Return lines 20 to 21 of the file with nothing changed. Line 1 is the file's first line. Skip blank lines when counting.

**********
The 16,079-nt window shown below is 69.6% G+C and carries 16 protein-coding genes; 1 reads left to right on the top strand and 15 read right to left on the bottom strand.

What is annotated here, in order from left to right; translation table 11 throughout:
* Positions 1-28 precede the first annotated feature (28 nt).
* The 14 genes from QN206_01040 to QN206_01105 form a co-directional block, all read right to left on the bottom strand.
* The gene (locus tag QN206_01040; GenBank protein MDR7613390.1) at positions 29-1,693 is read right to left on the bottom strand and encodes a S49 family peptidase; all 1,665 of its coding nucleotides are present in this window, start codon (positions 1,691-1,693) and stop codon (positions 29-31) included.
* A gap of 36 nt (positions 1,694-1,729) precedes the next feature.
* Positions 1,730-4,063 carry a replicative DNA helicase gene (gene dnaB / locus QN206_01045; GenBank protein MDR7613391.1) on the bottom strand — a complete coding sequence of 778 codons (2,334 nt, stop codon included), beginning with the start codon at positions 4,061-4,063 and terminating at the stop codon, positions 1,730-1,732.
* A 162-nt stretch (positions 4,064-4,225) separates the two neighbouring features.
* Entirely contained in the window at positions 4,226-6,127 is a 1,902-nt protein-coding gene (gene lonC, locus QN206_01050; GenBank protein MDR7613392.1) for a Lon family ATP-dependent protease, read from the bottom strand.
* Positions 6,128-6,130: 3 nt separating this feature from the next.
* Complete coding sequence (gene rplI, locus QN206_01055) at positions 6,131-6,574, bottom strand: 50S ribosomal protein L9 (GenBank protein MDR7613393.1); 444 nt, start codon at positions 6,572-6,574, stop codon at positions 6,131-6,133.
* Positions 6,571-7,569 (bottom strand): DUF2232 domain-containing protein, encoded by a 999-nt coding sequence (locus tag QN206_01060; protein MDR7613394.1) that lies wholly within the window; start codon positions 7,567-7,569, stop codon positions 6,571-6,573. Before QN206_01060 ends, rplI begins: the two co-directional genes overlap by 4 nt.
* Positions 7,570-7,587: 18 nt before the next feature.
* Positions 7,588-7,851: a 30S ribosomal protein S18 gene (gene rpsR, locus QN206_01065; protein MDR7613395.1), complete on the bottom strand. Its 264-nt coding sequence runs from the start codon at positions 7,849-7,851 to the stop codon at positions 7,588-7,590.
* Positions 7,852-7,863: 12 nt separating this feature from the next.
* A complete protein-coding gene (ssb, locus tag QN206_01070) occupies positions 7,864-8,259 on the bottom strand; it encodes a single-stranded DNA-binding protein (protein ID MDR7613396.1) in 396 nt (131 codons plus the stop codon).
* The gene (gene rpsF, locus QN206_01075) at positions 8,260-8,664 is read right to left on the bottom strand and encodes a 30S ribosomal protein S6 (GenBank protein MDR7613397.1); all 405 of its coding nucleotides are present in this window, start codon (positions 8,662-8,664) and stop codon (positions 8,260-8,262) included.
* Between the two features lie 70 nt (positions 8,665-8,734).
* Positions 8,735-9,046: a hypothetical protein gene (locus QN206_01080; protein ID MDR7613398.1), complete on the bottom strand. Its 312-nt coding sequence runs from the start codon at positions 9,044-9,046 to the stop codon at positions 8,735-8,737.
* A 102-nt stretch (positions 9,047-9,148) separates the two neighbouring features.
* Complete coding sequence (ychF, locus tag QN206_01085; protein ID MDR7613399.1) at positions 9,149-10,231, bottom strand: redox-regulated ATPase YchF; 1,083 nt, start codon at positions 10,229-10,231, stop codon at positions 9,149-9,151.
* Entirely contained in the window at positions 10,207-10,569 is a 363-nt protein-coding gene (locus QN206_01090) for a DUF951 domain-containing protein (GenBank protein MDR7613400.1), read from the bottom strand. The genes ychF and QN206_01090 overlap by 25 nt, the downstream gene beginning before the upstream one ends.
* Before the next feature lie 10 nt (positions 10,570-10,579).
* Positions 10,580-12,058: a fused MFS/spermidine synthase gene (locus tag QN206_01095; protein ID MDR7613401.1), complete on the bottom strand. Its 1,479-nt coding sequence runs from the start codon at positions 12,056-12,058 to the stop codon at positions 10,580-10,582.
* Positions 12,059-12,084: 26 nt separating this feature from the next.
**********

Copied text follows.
* A 102-nt stretch (positions 9,047-9,148) separates the two neighbouring features.
* Complete coding sequence (ychF, locus tag QN206_01085; protein ID MDR7613399.1) at positions 9,149-10,231, bottom strand: redox-regulated ATPase YchF; 1,083 nt, start codon at positions 10,229-10,231, stop codon at positions 9,149-9,151.